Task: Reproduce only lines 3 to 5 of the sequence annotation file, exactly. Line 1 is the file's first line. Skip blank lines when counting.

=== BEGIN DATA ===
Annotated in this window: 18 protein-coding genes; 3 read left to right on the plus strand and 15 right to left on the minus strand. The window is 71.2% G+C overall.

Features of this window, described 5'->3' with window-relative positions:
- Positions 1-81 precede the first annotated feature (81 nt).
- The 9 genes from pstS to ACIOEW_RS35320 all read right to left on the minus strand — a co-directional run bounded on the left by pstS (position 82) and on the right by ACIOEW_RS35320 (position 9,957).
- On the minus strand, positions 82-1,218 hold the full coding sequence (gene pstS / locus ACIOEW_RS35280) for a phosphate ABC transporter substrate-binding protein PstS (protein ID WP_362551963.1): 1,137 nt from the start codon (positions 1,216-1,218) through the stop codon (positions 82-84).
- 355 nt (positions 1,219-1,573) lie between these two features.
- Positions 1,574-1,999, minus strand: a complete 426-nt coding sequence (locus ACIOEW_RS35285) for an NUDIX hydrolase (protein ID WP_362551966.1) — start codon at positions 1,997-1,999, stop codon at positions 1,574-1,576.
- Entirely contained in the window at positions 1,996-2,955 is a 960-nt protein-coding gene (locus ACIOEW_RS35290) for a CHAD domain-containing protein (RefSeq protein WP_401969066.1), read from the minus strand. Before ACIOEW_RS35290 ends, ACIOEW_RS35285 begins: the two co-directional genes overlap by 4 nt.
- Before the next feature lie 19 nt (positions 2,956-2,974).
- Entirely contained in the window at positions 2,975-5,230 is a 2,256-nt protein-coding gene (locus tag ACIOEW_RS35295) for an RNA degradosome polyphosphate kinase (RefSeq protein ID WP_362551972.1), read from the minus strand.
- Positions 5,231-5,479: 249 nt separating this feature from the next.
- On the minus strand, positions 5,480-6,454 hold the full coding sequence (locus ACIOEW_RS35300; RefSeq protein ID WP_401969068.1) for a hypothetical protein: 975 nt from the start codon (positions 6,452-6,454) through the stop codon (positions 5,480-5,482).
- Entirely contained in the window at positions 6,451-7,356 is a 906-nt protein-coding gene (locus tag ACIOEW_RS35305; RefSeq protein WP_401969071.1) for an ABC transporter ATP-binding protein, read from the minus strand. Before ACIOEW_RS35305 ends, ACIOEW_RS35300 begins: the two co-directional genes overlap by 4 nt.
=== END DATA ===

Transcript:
- Positions 1-81 precede the first annotated feature (81 nt).
- The 9 genes from pstS to ACIOEW_RS35320 all read right to left on the minus strand — a co-directional run bounded on the left by pstS (position 82) and on the right by ACIOEW_RS35320 (position 9,957).
- On the minus strand, positions 82-1,218 hold the full coding sequence (gene pstS / locus ACIOEW_RS35280) for a phosphate ABC transporter substrate-binding protein PstS (protein ID WP_362551963.1): 1,137 nt from the start codon (positions 1,216-1,218) through the stop codon (positions 82-84).